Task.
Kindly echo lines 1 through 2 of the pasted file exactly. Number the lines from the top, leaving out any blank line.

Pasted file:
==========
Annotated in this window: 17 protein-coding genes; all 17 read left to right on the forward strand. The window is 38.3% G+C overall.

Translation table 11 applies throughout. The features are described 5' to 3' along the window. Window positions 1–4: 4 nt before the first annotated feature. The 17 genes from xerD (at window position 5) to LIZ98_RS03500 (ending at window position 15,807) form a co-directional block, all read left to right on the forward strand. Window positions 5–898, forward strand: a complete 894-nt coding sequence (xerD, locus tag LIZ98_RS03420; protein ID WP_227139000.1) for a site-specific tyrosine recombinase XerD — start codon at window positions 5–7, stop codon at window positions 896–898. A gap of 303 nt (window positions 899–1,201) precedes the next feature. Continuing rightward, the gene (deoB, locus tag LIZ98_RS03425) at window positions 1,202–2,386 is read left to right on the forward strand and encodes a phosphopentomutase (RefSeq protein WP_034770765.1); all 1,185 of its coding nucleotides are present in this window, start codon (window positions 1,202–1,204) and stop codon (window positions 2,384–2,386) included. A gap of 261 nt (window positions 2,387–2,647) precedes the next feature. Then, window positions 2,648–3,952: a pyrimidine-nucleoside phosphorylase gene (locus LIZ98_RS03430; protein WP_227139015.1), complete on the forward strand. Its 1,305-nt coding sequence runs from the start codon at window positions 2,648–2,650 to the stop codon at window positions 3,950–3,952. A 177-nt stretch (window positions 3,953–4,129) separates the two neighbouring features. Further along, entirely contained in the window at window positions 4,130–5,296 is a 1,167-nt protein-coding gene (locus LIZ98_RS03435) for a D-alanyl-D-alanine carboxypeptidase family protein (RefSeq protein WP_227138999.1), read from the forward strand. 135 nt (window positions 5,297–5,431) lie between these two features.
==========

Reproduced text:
Annotated in this window: 17 protein-coding genes; all 17 read left to right on the forward strand. The window is 38.3% G+C overall.

Translation table 11 applies throughout. The features are described 5' to 3' along the window. Window positions 1–4: 4 nt before the first annotated feature. The 17 genes from xerD (at window position 5) to LIZ98_RS03500 (ending at window position 15,807) form a co-directional block, all read left to right on the forward strand. Window positions 5–898, forward strand: a complete 894-nt coding sequence (xerD, locus tag LIZ98_RS03420; protein ID WP_227139000.1) for a site-specific tyrosine recombinase XerD — start codon at window positions 5–7, stop codon at window positions 896–898. A gap of 303 nt (window positions 899–1,201) precedes the next feature. Continuing rightward, the gene (deoB, locus tag LIZ98_RS03425) at window positions 1,202–2,386 is read left to right on the forward strand and encodes a phosphopentomutase (RefSeq protein WP_034770765.1); all 1,185 of its coding nucleotides are present in this window, start codon (window positions 1,202–1,204) and stop codon (window positions 2,384–2,386) included. A gap of 261 nt (window positions 2,387–2,647) precedes the next feature. Then, window positions 2,648–3,952: a pyrimidine-nucleoside phosphorylase gene (locus LIZ98_RS03430; protein WP_227139015.1), complete on the forward strand. Its 1,305-nt coding sequence runs from the start codon at window positions 2,648–2,650 to the stop codon at window positions 3,950–3,952. A 177-nt stretch (window positions 3,953–4,129) separates the two neighbouring features. Further along, entirely contained in the window at window positions 4,130–5,296 is a 1,167-nt protein-coding gene (locus LIZ98_RS03435) for a D-alanyl-D-alanine carboxypeptidase family protein (RefSeq protein WP_227138999.1), read from the forward strand. 135 nt (window positions 5,297–5,431) lie between these two features.